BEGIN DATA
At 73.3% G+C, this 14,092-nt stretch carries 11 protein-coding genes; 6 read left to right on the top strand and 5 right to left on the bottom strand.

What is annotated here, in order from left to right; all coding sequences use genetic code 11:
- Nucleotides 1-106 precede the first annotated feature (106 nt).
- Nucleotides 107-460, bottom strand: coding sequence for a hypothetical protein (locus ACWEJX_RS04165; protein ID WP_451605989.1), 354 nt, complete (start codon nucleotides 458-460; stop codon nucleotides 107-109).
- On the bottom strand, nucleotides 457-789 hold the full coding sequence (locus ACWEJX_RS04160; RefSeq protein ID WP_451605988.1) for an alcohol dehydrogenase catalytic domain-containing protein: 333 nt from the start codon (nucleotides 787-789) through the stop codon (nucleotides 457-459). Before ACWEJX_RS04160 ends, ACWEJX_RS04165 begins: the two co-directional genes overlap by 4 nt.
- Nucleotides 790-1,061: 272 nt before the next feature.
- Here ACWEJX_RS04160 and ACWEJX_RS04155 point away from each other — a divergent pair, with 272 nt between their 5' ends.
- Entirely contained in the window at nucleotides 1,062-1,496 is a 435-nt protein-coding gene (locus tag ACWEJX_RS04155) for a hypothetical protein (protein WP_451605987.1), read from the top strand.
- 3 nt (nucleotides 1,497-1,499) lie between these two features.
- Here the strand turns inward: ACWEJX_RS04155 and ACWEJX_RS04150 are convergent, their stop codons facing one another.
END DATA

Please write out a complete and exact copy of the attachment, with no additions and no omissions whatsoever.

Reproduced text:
At 73.3% G+C, this 14,092-nt stretch carries 11 protein-coding genes; 6 read left to right on the top strand and 5 right to left on the bottom strand.

What is annotated here, in order from left to right; all coding sequences use genetic code 11:
- Nucleotides 1-106 precede the first annotated feature (106 nt).
- Nucleotides 107-460, bottom strand: coding sequence for a hypothetical protein (locus ACWEJX_RS04165; protein ID WP_451605989.1), 354 nt, complete (start codon nucleotides 458-460; stop codon nucleotides 107-109).
- On the bottom strand, nucleotides 457-789 hold the full coding sequence (locus ACWEJX_RS04160; RefSeq protein ID WP_451605988.1) for an alcohol dehydrogenase catalytic domain-containing protein: 333 nt from the start codon (nucleotides 787-789) through the stop codon (nucleotides 457-459). Before ACWEJX_RS04160 ends, ACWEJX_RS04165 begins: the two co-directional genes overlap by 4 nt.
- Nucleotides 790-1,061: 272 nt before the next feature.
- Here ACWEJX_RS04160 and ACWEJX_RS04155 point away from each other — a divergent pair, with 272 nt between their 5' ends.
- Entirely contained in the window at nucleotides 1,062-1,496 is a 435-nt protein-coding gene (locus tag ACWEJX_RS04155) for a hypothetical protein (protein WP_451605987.1), read from the top strand.
- 3 nt (nucleotides 1,497-1,499) lie between these two features.
- Here the strand turns inward: ACWEJX_RS04155 and ACWEJX_RS04150 are convergent, their stop codons facing one another.